As if the previous lawsuits brought against its users wasn’t enough indication, three more hackers found themselves on Blizzard’s bad side, legally speaking. The software giant filed suit in a District Court of Los Angeles against programmers who allegedly created and sold hacks to Starcraft II. The company has already permanently banned over 5,000 cheating players (their relevance to the specific suit has yet to be called in as relevant evidence) from Battle.net access.
The litigation specifically targets Canadians “Permaphrost” and “Cranix”, as well as the Peruvian owner of the handle “Linuxawesome”. The charges include multiple forms of copyright infringement, both directly from the targeted hackers and indirectly by those purchasing and operating their hacks.
“Just days after the release of StarCraft II, Defendants already had developed, marketed, and distributed to the public a variety of hacks and cheats designed to modify (and in fact destroy) the StarCraft II online game experience,” said the company in the filing.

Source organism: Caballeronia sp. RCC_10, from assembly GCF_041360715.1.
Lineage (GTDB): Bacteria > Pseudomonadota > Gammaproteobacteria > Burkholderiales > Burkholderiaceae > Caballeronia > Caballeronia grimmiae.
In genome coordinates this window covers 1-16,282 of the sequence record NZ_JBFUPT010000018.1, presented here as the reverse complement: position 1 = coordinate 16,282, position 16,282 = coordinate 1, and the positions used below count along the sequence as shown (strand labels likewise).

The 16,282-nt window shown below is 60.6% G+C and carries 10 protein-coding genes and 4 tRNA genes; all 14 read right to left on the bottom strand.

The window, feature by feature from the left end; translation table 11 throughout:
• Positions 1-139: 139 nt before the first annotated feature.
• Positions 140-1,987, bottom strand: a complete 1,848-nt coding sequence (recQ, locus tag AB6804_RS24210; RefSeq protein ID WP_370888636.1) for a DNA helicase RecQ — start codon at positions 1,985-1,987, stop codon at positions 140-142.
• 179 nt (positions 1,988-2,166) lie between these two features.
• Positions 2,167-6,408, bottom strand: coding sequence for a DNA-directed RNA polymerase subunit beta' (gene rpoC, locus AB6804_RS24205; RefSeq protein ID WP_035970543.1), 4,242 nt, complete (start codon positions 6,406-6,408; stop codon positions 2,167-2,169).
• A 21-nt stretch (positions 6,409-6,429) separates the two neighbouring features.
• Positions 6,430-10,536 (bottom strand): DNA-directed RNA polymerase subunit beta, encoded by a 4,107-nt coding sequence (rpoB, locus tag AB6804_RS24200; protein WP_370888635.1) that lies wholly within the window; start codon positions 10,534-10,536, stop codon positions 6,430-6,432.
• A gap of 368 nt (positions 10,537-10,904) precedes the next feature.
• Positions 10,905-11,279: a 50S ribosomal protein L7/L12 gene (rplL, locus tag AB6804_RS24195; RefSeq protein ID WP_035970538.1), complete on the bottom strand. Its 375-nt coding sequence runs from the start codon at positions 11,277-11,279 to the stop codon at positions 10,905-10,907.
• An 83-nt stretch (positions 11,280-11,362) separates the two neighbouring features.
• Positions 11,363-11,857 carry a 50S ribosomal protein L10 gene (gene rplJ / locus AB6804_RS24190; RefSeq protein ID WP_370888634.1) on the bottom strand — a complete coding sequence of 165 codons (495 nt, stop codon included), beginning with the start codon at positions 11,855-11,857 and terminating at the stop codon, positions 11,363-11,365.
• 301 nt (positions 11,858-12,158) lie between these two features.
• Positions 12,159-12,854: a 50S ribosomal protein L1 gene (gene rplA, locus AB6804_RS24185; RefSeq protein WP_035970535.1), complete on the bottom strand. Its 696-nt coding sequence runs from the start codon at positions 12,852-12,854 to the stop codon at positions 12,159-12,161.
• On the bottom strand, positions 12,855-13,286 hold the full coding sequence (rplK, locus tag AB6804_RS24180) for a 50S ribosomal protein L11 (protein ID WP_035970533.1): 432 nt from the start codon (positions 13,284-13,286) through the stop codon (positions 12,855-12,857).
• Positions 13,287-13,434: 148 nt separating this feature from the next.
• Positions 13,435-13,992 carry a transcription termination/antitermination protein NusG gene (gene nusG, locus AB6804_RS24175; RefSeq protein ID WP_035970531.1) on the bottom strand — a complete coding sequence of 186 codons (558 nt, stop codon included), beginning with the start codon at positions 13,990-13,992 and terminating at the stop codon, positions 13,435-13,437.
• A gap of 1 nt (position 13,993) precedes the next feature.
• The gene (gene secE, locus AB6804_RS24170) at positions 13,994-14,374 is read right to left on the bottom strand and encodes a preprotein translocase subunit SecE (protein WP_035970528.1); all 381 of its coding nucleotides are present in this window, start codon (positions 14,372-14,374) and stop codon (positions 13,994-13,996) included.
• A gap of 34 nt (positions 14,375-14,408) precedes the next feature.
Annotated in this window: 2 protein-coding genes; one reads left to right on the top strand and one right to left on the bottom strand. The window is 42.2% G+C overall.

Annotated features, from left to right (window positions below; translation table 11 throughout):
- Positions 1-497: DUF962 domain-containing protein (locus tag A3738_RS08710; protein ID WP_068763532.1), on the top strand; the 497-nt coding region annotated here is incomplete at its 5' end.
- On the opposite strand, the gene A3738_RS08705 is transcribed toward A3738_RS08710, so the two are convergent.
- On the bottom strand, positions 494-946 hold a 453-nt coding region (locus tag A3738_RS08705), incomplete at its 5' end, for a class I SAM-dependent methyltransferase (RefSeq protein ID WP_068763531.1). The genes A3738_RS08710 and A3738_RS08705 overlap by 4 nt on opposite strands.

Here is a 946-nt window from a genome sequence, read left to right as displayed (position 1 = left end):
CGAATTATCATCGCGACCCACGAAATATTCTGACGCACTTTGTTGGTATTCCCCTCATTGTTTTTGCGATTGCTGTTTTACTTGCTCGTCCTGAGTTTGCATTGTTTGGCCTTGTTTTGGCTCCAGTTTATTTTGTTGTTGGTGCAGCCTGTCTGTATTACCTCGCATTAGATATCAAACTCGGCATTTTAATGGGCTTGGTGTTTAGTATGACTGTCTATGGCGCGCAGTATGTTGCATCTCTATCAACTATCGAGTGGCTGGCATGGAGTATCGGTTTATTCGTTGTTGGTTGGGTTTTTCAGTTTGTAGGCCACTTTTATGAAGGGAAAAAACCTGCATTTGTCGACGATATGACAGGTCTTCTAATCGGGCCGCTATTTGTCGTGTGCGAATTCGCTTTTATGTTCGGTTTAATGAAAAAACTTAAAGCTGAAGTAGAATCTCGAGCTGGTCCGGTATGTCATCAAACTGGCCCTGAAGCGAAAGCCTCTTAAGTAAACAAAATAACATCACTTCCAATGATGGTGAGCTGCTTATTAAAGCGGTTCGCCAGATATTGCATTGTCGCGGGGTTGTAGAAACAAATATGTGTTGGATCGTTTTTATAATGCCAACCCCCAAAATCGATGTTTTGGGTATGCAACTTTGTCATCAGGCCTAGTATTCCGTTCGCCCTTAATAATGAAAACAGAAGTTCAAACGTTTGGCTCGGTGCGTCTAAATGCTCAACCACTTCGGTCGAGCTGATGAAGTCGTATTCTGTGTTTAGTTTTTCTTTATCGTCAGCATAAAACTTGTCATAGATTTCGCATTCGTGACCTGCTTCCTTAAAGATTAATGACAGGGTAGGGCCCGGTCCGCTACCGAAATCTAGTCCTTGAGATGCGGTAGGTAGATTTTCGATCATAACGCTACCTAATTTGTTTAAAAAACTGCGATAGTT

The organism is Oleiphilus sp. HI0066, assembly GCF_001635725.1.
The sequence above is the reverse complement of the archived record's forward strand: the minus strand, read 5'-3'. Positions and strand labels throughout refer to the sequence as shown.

“In fact, on the very day that StarCraft II was released, representatives of the hacks Web site advised members of the public that ‘our staff is already planning new releases for this game,'” continues the lawsuit.
“The harm to Blizzard from Defendants’ conduct is immediate, massive and irreparable,” continues the suite. “By distributing the Hacks to the public, Defendants cause serious harm to the value of StarCraft II. Among other things, Defendants irreparably harm the ability of Blizzard’s legitimate customers (i.e. those who purchase and use unmodified games) to enjoy and participate in the competitive online experience.”
“That, in turn, causes users to grow dissatisfied with the game, lose interest in the game, and communicate that dissatisfaction, thereby resulting in lost sales of the game or ‘add-on’ packs and expansions thereto,” says the suit.